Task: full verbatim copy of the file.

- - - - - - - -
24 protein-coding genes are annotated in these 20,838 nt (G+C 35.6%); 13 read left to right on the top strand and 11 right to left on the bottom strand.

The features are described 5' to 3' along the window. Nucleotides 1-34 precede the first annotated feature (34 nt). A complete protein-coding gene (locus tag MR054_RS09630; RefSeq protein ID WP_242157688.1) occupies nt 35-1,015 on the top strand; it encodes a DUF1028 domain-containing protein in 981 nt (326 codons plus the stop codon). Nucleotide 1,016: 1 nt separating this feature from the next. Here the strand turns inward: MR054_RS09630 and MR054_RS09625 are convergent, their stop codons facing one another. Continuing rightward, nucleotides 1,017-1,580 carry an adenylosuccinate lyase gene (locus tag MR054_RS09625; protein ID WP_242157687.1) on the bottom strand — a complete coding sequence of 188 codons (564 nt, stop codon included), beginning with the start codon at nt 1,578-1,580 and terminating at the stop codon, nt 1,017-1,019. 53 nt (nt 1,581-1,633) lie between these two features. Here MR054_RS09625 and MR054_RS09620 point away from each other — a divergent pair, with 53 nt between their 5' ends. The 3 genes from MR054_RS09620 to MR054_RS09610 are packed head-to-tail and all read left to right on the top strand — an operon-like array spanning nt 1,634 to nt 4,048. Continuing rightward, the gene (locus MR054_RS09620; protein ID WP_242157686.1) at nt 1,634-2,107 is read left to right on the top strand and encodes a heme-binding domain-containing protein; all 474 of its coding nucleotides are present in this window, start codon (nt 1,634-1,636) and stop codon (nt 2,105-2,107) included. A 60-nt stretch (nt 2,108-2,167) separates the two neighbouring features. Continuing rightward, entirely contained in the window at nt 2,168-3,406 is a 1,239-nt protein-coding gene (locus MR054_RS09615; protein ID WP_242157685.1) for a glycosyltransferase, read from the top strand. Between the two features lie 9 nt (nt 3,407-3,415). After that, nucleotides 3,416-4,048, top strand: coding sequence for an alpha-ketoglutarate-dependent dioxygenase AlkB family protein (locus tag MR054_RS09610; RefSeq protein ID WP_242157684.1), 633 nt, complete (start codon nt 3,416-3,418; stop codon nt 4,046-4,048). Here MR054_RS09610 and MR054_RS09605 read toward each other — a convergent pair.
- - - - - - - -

24 protein-coding genes are annotated in these 20,838 nt (G+C 35.6%); 13 read left to right on the top strand and 11 right to left on the bottom strand.

The features are described 5' to 3' along the window. Nucleotides 1-34 precede the first annotated feature (34 nt). A complete protein-coding gene (locus tag MR054_RS09630; RefSeq protein ID WP_242157688.1) occupies nt 35-1,015 on the top strand; it encodes a DUF1028 domain-containing protein in 981 nt (326 codons plus the stop codon). Nucleotide 1,016: 1 nt separating this feature from the next. Here the strand turns inward: MR054_RS09630 and MR054_RS09625 are convergent, their stop codons facing one another. Continuing rightward, nucleotides 1,017-1,580 carry an adenylosuccinate lyase gene (locus tag MR054_RS09625; protein ID WP_242157687.1) on the bottom strand — a complete coding sequence of 188 codons (564 nt, stop codon included), beginning with the start codon at nt 1,578-1,580 and terminating at the stop codon, nt 1,017-1,019. 53 nt (nt 1,581-1,633) lie between these two features. Here MR054_RS09625 and MR054_RS09620 point away from each other — a divergent pair, with 53 nt between their 5' ends. The 3 genes from MR054_RS09620 to MR054_RS09610 are packed head-to-tail and all read left to right on the top strand — an operon-like array spanning nt 1,634 to nt 4,048. Continuing rightward, the gene (locus MR054_RS09620; protein ID WP_242157686.1) at nt 1,634-2,107 is read left to right on the top strand and encodes a heme-binding domain-containing protein; all 474 of its coding nucleotides are present in this window, start codon (nt 1,634-1,636) and stop codon (nt 2,105-2,107) included. A 60-nt stretch (nt 2,108-2,167) separates the two neighbouring features. Continuing rightward, entirely contained in the window at nt 2,168-3,406 is a 1,239-nt protein-coding gene (locus MR054_RS09615; protein ID WP_242157685.1) for a glycosyltransferase, read from the top strand. Between the two features lie 9 nt (nt 3,407-3,415). After that, nucleotides 3,416-4,048, top strand: coding sequence for an alpha-ketoglutarate-dependent dioxygenase AlkB family protein (locus tag MR054_RS09610; RefSeq protein ID WP_242157684.1), 633 nt, complete (start codon nt 3,416-3,418; stop codon nt 4,046-4,048). Here MR054_RS09610 and MR054_RS09605 read toward each other — a convergent pair.